Let us assume that the sensor node has ten neighbor nodes, then the total memory required by the sensor node by the PFR, PSR, IRL, CAS and SAS is 21.25, 41.25, 260.5, 628 and 1940 bytes respectively, as shown in Figure 5.

Additionally, cycle prevention strategy (Section 4.2) requires some short term memory to store signature of the packet for short period of time (δt). In our proposed schemes, signature of the packet comprises of six fields: 1) Sequence number (2 bytes), 2) previous hop identity (2 bytes), 3) next hop identity (2 bytes), 4) payload (variable size), 5) counter (2 bits), and 6) δt time (4 bytes). So, for each packet sensor node requires 10.25 + Size (payload) bytes of memory. The packet signature will be removed from the buffer after δt time. For example, sensor node x received 20 packets of equal size of payload (e.g., 10 bytes). Then, the total memory required by the sensor node is 20 × (10.25+ 10) = 405 bytes. This additional overhead does not make sensor nodes overloaded because of following reasons:

  • Generally, wireless sensor networks are event driven [3436] or sensor nodes generate packets in periodic intervals [37, 38]. Therefore, the amount of overall traffic usually remains low.

  • In our proposed schemes, packets always follow different routes. Therefore, the probability of a single node to be overloaded is very low.

Let us assume that the amount of traffic is very high and single sensor node needs to store large amount of packets at a time. Then in order to reduce the size of memory, we can use the technique of signature generation code [39]. This technique allows us to represent single signature code in few bytes. However, this technique is based on Bloom filters [40] that require the computation of multiple hash values. This may increase the computational cost. Therefore, we need to trade off between memory and computation cost.

5.3. Energy Consumption Analysis

In this section, we will show the efficiency of our routing strategies with existing schemes. Energy is computed based on the communication overhead (including transmission and reception cost, path length) introduced by our proposed routing protocols and compared it with other existing schemes.

We have implemented our IRL and r-IRL routing schemes on Sensor Network Simulator and Emulator (SENSE) [41]. At the application layer we used constant bit rate component (CBR) that generate constant traffic during simulation between randomly selected source node(s) and the base station. For the simplicity, we assumed that both sensor nodes and the base station are static. Network consists of 300 sensor nodes that are organized into 15 by 20 grid manner. Other simulation parameters are given in Table 4.

We have compared our proposed IRL and r-IRL algorithms with the four variations of phantom routing schemes [3, 4] that are:

  • Phantom single path routing scheme with hop-based approach (PSR-hop).

  • Phantom single path routing scheme with sector-based approach (PSR-sec).

  • Phantom flood routing scheme with hop-based approach (PFR-hop).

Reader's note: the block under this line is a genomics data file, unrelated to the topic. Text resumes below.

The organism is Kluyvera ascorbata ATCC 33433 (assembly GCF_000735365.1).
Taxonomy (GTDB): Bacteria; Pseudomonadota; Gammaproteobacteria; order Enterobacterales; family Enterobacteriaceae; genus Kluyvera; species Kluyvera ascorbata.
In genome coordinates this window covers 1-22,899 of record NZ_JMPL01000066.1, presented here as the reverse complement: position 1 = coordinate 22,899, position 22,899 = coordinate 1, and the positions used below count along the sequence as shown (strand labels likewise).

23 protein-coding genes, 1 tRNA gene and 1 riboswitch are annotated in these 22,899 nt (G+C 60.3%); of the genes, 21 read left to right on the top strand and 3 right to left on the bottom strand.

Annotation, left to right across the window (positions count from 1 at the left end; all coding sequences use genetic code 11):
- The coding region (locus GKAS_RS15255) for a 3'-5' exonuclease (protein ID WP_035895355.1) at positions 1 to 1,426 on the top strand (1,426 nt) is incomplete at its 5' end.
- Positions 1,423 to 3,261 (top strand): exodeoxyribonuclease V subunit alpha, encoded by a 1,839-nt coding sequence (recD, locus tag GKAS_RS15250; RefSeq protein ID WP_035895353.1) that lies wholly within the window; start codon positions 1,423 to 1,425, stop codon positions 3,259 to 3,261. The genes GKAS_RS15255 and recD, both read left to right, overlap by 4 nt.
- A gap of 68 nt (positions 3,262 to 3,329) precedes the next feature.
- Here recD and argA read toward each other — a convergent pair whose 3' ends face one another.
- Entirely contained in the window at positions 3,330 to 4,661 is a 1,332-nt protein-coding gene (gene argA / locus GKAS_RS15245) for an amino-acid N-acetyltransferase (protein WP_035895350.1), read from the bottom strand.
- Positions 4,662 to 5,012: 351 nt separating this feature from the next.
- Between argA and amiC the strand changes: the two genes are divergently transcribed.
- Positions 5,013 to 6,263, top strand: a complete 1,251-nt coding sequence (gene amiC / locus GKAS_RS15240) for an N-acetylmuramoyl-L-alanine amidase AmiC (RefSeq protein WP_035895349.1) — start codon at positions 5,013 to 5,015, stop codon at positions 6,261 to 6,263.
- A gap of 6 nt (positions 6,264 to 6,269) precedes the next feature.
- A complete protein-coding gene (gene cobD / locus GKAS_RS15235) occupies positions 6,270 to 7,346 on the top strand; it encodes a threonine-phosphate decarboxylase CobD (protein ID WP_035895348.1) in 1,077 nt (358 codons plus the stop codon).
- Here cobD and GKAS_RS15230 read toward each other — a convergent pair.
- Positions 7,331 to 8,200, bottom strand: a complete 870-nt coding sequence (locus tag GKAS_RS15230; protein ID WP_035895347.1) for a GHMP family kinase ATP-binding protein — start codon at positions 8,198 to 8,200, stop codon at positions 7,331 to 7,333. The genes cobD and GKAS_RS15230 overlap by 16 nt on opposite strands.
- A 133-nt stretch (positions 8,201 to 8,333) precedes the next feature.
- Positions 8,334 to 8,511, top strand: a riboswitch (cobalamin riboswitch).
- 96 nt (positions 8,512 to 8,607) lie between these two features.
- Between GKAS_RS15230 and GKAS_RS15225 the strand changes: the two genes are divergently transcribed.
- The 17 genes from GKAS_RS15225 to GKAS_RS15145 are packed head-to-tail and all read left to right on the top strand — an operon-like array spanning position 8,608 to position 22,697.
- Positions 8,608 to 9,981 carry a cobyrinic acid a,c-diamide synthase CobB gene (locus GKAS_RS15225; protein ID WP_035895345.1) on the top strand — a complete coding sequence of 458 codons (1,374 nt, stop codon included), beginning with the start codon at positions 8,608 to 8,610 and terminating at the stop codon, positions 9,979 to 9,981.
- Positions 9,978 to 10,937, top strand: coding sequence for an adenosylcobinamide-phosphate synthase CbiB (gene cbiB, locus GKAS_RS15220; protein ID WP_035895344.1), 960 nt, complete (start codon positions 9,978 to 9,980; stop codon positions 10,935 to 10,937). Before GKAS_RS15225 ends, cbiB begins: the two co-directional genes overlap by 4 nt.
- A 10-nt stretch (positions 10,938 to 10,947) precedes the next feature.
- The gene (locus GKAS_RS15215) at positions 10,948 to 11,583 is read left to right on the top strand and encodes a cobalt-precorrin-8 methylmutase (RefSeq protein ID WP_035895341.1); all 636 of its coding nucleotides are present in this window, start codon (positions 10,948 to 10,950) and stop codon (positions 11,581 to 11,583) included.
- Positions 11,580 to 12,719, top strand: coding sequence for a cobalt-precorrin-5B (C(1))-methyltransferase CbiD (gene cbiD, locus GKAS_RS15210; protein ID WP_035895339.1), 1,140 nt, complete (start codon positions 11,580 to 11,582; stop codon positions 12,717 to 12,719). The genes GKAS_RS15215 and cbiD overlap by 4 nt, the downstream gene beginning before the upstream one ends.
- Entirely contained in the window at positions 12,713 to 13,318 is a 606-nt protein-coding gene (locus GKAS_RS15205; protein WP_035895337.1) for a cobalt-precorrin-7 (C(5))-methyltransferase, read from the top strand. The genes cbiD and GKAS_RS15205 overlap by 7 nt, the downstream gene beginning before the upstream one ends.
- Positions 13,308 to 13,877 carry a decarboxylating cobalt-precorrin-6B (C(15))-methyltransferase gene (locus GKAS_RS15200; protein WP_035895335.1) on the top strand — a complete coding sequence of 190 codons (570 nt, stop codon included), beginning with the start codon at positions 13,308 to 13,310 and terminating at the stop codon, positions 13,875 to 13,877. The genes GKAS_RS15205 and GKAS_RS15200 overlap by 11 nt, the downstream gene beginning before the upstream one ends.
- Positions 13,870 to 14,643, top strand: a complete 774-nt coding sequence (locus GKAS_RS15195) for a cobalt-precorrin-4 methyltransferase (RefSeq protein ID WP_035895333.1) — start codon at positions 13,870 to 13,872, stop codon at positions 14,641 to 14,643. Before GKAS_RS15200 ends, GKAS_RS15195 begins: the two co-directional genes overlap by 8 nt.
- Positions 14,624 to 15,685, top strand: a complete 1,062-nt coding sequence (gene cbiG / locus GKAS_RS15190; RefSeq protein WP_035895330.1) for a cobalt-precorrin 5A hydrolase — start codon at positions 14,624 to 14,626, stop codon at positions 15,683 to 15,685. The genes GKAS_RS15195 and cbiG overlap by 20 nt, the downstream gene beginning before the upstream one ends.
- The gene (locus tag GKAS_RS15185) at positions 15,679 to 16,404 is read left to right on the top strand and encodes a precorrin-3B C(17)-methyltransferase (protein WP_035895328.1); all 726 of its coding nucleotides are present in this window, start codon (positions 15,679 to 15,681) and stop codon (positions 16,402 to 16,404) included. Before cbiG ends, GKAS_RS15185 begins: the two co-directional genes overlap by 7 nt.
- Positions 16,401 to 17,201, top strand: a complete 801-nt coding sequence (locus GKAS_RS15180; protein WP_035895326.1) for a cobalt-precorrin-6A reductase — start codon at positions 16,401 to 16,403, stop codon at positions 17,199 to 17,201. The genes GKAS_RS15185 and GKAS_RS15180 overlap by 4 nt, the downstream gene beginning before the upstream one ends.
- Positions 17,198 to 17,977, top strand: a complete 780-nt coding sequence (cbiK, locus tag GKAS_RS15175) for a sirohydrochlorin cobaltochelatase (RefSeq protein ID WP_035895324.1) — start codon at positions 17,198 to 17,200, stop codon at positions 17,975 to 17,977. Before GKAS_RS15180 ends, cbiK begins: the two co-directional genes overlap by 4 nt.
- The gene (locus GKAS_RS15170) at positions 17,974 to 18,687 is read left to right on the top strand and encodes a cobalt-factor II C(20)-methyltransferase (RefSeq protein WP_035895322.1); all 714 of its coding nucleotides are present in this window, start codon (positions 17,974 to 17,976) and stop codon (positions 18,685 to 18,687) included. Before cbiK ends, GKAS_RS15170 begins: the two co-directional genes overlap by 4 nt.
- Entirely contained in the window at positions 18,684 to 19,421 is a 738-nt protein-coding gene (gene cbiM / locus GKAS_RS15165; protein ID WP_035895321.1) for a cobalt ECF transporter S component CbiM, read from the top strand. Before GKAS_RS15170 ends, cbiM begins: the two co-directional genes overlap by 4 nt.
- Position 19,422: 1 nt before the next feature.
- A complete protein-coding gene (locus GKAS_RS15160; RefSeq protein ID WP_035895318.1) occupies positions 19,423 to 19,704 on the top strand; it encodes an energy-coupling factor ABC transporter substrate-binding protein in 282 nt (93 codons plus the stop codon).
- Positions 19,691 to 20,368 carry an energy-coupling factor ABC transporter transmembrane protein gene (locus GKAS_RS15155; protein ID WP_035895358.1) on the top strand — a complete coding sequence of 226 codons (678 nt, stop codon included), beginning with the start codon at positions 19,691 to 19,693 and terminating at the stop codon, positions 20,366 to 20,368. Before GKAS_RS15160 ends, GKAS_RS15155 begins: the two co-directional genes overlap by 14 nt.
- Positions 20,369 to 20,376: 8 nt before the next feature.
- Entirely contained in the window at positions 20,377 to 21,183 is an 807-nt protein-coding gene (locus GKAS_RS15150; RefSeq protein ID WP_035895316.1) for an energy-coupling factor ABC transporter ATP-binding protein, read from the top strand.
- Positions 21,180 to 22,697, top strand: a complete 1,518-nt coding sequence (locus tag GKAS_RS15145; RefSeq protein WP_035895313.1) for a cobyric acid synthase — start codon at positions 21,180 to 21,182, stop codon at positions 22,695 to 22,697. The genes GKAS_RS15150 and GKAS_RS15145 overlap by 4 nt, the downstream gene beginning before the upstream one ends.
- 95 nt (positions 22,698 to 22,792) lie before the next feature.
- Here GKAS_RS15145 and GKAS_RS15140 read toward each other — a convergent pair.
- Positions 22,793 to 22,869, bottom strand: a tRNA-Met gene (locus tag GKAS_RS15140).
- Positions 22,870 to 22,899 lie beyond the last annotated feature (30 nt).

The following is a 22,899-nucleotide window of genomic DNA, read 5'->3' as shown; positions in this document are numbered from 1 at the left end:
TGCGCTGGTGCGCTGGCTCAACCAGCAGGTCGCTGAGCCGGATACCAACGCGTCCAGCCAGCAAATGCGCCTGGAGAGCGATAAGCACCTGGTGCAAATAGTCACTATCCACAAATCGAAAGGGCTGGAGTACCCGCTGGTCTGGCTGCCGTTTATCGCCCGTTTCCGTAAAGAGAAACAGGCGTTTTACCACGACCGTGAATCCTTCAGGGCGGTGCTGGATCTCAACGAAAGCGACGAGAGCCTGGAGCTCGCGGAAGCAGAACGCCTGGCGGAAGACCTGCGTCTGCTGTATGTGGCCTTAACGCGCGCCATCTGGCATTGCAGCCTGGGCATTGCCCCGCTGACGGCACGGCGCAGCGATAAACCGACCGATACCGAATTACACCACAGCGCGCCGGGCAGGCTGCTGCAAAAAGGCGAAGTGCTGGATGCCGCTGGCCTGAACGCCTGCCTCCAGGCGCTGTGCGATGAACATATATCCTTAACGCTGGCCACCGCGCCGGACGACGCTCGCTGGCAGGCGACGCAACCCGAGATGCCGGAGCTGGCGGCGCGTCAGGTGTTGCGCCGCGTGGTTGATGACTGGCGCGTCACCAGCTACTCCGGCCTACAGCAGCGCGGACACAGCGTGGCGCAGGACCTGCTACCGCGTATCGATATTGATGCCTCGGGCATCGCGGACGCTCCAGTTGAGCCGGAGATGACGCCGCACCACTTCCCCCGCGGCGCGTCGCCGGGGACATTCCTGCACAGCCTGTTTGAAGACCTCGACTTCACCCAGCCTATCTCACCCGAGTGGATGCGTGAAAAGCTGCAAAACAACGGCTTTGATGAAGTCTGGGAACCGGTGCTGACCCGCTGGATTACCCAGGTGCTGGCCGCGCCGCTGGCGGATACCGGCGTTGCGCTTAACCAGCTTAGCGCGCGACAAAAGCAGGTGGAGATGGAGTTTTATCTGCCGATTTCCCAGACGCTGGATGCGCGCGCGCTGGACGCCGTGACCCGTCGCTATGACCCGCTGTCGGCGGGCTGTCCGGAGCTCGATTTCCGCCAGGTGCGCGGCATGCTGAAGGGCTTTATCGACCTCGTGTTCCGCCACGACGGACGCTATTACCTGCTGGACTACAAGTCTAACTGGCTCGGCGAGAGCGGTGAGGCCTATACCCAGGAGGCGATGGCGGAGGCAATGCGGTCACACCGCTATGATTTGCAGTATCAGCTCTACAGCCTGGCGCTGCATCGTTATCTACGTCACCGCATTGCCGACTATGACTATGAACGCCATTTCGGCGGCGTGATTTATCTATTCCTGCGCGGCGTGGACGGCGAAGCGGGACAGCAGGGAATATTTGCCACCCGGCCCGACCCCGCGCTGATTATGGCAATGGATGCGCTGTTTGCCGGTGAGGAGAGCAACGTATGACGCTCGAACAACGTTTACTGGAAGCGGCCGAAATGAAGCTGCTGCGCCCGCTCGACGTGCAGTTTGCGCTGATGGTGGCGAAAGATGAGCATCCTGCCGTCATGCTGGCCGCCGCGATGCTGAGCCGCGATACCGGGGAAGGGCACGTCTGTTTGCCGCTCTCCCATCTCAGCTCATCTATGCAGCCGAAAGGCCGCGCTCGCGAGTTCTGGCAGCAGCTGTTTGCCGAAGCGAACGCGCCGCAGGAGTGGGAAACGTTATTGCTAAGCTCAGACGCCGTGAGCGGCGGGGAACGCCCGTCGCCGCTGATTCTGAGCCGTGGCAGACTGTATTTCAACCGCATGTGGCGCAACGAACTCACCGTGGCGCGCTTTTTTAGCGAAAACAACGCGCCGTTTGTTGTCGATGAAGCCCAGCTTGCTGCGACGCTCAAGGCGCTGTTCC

• Phantom flood routing scheme with sector-based approach (PFR-sec).

We did not compared our schemes with the SAS and CAS [5] schemes because the authors did not propose any routing strategy.

The energy consumption analysis with different scenarios are shown in Figure 6. For the r-IRL scheme we select r = 3, which means a single packet will reach the destination via three different routes simultaneously. For phantom routing schemes, we select parameter hwalk=10 (as recommended in [3]). Figure 6 clearly indicates that, the IRL and r-IRL schemes consume less energy as compared to the PSR-sec, PFR-hop and PFR-sec schemes but slightly consume higher energy as compared to the PSR-hop scheme. This is due to the fact that the IRL and r-IRL algorithms provides more path diversity and packets sometimes took longer paths.

5.4. Path Diversity Analysis

Strength of route privacy is dependent on path diversity. High path diversity provides strong route privacy and low path diversity provides weak rout privacy. Path diversity can be categorized into two types.

  • Length variation: Path could be long or short and mainly dependent on routing scheme. For example, packets always reach to the destination via shortest path. In this scheme, packets may reach to the destination via longer path if any node is not working properly within the shortest available path. With respect to the route privacy, length variation provides minimum route privacy. If we have longer paths, then it will increase time for an adversary to find out actual source node or vice versa. So, the longer path increases safety time.

  • Path variation: Each packet may follow different route. It is also dependent on routing strategy. For example, routing scheme make decision about next hop based on the energy level of neighboring nodes. With this approach, one can achieve limited path variation. With respect to the route privacy, if we have more path variation, then it will become clueless for an adversary to guess from where next packet will come.

Our proposed routing strategies (IRL and r-IRL) have both features. Because of the concept of direction (Section 4.1), proposed schemes provide more length variation and because of the randomness (Section 4.2) proposed schemes provide high path variation. Incorporation of both features offer high path diversity.